Drum Dial Settings For Snare Tuning

ulubatli

Member
Hi guys,

I recently got a Drum Dial to help me tune my drums and I'm experimenting with it to help me learn how to listen to the drums while tuning.

I'm curious about something. The booklet it came with it has some recommended settings. I'm trying to tune my 14x6 maple snare and currently the meter is reading at 90 bor the batter side.

The booklet recommends a tension between 85-90. Does that mean a 90 is the highest tuning and 85 is the lowest tuning? So if I'm going for a medium tuning should I take it to somewhere between 87-88 and then fine tune?

Basically I'm trying to discover the lowest and highest tunings of my snare.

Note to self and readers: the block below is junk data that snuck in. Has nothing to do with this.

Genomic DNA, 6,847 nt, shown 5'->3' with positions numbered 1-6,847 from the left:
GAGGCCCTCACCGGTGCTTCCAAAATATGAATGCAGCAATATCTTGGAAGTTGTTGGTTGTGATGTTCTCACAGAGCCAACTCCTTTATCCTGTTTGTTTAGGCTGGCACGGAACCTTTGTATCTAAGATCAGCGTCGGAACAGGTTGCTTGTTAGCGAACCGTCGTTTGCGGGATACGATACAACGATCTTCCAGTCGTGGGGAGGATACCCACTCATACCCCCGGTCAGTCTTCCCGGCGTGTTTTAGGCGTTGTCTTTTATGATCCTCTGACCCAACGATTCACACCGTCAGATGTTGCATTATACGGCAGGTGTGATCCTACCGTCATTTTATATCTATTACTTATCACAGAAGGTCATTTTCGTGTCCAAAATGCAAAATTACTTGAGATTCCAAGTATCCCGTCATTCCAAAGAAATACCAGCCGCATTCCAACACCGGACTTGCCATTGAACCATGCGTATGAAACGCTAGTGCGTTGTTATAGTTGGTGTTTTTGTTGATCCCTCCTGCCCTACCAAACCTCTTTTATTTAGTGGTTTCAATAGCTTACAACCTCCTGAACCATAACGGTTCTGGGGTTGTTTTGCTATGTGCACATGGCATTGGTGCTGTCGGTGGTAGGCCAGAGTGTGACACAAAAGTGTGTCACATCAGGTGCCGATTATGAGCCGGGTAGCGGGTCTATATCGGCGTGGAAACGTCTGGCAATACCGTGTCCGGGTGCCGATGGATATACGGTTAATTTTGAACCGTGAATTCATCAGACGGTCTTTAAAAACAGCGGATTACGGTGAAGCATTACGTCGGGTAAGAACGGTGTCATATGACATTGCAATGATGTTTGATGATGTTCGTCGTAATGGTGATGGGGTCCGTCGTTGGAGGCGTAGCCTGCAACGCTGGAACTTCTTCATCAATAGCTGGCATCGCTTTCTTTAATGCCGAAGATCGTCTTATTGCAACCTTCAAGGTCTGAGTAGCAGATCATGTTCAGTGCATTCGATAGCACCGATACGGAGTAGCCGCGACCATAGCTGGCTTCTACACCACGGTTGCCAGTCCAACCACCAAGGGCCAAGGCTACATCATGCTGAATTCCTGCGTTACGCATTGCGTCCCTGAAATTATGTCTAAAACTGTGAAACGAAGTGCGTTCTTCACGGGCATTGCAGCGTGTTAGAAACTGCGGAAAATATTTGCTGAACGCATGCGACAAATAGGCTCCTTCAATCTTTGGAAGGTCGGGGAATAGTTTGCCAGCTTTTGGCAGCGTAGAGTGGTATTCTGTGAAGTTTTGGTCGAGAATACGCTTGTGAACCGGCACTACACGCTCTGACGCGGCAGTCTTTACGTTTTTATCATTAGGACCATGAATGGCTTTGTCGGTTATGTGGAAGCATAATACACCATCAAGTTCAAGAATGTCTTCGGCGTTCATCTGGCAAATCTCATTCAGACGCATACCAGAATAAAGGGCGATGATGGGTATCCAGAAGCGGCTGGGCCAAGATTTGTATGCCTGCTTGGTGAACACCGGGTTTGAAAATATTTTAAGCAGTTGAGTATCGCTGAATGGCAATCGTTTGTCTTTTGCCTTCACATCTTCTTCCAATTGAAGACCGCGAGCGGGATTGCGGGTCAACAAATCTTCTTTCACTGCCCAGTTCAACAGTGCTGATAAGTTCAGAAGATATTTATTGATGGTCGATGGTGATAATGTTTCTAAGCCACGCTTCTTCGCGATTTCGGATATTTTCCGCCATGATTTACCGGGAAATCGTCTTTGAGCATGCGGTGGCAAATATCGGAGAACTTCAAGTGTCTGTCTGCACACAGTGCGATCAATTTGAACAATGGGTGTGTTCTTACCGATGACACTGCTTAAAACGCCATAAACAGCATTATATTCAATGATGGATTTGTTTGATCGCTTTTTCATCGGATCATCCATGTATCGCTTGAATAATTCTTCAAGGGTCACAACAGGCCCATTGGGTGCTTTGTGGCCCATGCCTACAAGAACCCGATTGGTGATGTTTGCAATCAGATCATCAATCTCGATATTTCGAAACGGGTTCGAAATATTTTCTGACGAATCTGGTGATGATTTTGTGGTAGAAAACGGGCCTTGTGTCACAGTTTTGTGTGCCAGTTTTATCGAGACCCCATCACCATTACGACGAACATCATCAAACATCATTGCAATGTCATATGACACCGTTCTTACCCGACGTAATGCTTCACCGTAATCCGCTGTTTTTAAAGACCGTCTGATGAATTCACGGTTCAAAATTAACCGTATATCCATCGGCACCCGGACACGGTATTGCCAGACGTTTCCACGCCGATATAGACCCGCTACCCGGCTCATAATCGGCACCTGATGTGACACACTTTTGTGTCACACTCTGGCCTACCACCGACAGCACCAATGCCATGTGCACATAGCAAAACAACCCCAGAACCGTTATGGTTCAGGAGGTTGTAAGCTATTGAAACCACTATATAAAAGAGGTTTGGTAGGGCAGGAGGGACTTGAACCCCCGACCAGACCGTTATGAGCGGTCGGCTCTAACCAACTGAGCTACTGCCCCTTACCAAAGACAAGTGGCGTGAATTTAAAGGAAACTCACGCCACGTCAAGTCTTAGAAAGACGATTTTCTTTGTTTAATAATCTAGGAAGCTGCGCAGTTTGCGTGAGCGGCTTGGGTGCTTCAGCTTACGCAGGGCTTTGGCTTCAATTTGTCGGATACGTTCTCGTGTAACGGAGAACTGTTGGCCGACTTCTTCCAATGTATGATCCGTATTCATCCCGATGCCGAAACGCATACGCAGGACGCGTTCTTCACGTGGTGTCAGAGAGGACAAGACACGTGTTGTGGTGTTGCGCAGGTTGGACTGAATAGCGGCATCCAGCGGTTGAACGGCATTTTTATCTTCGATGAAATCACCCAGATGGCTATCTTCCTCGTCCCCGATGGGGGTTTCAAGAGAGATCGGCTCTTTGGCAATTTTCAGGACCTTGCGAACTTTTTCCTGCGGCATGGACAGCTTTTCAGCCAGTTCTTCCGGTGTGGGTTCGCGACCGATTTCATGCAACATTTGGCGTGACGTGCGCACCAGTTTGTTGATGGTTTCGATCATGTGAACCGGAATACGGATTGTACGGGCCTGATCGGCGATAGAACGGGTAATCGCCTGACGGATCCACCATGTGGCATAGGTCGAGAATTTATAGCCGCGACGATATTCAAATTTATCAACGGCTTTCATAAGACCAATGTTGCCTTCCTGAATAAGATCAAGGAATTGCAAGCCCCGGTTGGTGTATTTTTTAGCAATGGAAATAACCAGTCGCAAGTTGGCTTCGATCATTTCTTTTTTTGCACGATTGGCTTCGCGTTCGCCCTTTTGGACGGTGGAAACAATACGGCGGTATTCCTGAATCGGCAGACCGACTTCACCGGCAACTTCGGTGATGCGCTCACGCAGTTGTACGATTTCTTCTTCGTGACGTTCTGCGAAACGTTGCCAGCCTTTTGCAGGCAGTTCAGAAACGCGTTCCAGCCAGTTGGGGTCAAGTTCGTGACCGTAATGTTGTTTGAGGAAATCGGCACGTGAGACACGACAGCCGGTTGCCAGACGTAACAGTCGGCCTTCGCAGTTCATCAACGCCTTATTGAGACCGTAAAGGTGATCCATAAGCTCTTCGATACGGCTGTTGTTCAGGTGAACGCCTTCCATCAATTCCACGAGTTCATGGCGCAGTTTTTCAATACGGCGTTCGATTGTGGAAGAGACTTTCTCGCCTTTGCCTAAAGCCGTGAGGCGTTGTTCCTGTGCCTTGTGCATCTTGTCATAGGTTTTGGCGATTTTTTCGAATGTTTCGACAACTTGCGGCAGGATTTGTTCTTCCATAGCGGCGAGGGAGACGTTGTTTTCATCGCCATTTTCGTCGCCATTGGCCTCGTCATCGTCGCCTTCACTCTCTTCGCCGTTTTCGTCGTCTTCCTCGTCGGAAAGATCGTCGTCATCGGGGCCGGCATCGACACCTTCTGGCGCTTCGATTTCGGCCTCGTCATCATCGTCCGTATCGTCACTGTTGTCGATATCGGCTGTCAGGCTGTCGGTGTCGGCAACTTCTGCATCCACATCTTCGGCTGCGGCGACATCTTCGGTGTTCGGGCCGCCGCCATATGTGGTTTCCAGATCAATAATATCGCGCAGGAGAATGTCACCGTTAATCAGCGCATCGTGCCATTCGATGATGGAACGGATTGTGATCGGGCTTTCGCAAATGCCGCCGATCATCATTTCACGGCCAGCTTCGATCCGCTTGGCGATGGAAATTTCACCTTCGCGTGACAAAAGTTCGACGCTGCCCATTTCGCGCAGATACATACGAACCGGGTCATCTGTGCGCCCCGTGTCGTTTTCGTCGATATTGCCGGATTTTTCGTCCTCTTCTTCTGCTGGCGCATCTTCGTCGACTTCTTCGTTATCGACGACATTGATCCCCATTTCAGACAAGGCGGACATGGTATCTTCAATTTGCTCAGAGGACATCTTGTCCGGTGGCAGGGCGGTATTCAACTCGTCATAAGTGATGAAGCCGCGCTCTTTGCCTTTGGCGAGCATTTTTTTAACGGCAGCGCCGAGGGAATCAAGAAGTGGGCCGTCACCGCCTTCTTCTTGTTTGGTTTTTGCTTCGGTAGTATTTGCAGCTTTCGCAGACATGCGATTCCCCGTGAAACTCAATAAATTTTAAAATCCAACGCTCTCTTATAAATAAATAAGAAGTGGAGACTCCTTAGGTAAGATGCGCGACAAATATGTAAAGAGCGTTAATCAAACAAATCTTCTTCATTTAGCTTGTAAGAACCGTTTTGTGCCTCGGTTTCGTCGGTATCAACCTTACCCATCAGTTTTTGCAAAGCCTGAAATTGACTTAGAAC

ulubatli

Member
I know they are recommended settings but I'm wondering does that mean that it is recommended for a medium tuning (between 85 and 90 it is pretty medium..) or does that mean that if I want a low tuning the recommended is 85 and if I want a high tuning the recommended is 90.

I'm trying to figure out the tension and sound ranges here.
 

Zickosdrummer

Senior Member
I am new to using a drum dial. Only a couple of weeks. The best use I have found so far is to get the head in tune with itself. The rest is all subjective.
 

Cyannetica

Member
I know that 90 on my snare batter sounds alright but the lugs were getting a bit tight so I backed off to 87 and the sound was perfect. Find a number, play it with your whole kit, with other instruments if possible, and then play with other settings. Once you find that sweet spot you'll be able to get back to it pretty easy. Soon you won't even need the dial because that sound will be imprinted in your mind. I think of the dial as tuning training wheels.